The first county patrol car blew by about 10 minutes later and overshot the entrance and about 5 minutes later, returned. Then 2 highway patrol, 2 ambulances, and 2 firetrucks showed up. There was a pickup 2 spots down from me and the driver was still asleep even with all the lights and sirens. When he woke up, I guess he thought he was under arrest or something because he jumped out of the truck and stuck his hands in the air in the surrender position. One of the highway patrol asked him if he would like to leave and he said yes, so they moved patrol cars and firetrucks and he left in a hurry.

It appeared to the highway patrol that the driver involved in the crash was on drugs and they told me they were going to take him to a hospital, have him checked out, and then probably on to jail. I was trying to keep the driver conscious while waiting for the patrol and ambulance. I asked him if he was drunk or on drugs and he replied, “I have been trying to quit,” and passed out again. Another time, he raised his head up and said, “What the hell are you doing in my front room?” and passed out again.  It made for an interesting night and now, if I park in a rest area, I always park farther down the line, not in the first spot!

Another time, I was coming thru Oklahoma and, as always, there was a lot of traffic and some road construction. As it narrowed down to a one lane road, a really hefty woman with a man passenger came zipping by me and the semi in front of me. The concrete wall made her have to jerk it over, barely missing the semi. She crossed the road went thru the ditch and up a long steep bank with sumac flying like she was running a brush hog thru it. At the top of the bank, she literally made a U-turn, came flying back down the bank with the same results on the sumac, crossed in front of the semi and hit the concrete wall and sort of wobbled back out into lane of traffic. No one was hurt, but as we all went around her, the man was cussing her out so loud I could hear him as I drove by.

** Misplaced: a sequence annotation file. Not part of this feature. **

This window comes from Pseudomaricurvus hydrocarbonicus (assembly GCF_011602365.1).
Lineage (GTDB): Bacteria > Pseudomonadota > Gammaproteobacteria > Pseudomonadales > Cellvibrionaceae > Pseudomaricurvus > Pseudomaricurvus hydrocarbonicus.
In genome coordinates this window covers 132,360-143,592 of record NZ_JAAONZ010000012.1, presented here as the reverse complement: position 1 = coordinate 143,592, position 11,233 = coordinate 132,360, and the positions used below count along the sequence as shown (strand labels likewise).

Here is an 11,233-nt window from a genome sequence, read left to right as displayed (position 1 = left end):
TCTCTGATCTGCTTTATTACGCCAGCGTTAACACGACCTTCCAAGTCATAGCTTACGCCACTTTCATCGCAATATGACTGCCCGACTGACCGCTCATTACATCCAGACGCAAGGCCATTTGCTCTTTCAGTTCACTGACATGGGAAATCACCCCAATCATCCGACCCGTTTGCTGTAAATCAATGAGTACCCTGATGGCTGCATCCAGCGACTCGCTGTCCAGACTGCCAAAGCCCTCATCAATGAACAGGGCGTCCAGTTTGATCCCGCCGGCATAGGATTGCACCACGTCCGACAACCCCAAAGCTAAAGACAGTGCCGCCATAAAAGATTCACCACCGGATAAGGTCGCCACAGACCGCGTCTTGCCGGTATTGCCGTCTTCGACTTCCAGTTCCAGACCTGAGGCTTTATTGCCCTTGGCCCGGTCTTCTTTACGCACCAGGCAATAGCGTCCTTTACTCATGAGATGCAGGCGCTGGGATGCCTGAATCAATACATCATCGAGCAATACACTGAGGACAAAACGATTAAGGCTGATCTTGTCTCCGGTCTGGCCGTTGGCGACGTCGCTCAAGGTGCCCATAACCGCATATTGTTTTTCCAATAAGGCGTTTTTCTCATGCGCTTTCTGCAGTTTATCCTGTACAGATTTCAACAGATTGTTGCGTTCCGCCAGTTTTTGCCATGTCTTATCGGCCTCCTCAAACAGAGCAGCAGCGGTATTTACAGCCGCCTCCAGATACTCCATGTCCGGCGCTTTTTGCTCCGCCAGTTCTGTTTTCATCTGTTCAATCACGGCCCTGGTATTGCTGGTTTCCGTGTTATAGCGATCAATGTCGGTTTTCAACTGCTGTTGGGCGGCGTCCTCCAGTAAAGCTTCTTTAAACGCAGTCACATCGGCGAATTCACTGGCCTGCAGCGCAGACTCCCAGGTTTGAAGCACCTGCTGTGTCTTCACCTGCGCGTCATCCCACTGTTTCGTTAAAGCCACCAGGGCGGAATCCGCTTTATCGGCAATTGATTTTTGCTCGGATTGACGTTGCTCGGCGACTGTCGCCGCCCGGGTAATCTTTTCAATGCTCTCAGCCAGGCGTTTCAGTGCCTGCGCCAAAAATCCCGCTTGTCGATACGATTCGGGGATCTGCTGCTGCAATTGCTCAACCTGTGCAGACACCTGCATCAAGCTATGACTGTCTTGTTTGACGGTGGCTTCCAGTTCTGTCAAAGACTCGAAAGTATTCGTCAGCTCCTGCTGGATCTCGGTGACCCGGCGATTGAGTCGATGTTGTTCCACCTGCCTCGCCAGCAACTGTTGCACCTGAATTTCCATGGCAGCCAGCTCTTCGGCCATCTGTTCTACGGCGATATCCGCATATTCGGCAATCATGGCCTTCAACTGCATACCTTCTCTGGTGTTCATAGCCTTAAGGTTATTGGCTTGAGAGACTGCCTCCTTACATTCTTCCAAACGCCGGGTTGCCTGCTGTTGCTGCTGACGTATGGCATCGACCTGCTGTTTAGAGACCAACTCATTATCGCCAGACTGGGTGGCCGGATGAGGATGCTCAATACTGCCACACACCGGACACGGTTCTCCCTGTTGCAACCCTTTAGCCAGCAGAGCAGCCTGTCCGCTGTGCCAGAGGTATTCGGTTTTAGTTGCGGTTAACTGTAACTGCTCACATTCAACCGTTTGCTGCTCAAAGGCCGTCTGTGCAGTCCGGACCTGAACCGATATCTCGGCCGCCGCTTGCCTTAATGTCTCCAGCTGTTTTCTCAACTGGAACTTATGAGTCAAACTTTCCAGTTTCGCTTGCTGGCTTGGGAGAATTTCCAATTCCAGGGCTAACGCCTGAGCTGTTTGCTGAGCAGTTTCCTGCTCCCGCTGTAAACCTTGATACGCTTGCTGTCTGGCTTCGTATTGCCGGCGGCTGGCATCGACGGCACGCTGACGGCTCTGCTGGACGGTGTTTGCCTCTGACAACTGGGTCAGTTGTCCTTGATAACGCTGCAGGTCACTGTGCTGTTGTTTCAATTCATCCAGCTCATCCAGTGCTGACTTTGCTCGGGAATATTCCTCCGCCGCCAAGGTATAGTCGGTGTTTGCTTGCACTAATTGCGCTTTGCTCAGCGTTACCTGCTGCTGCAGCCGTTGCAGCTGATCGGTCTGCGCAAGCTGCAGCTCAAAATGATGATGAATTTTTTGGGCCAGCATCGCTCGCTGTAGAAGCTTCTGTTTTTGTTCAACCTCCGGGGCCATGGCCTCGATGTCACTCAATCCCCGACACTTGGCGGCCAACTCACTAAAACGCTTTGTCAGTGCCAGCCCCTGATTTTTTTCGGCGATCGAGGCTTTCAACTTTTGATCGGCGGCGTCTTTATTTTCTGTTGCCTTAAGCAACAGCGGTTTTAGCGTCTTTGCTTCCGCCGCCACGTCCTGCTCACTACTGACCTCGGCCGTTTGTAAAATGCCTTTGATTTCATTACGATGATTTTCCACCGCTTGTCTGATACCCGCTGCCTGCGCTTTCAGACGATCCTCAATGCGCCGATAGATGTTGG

The new Traverse will see a lot of the same happenings in its future, I am sure. If you see me on the road, be sure and wave because I am either on my way to or from a match.

See you on the range!

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Ballistician Job Available at Sierra Bullets

Must Love Guns
Have you (or someone you know) always dreamed of working at Sierra Bullets in Sedalia, Missouri?

We are currently accepting applications for a second shift Ballistician. For more information, please visit

Read our tips on applying.

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2014 Brownell’s Rockcastle Pro Am 3-Gun Championship

Written by Sierra Bullets Media Relations Manager Carroll Pilant

The Brownell’s Rockcastle Pro Am 3-Gun Championship is actually 2 matches in one. The matches will take place August 22 – 24, 2014, at the Rockcastle Shooting Center at Park Mammoth Resort in Park City, Kentucky. There was the Amateur Division, which was shot on Friday, August 22 and Saturday, August 23, with the awards on Saturday night. This division had about 250 shooters. Some of the top 3-gun shooters in the nation put on clinics for the amateur (Am) shooters at the end of each day providing them with a wealth of knowledge on how the Pros shoot. The amateur (Am) shooters shot similar, but less complicated stages than the Pro shooters.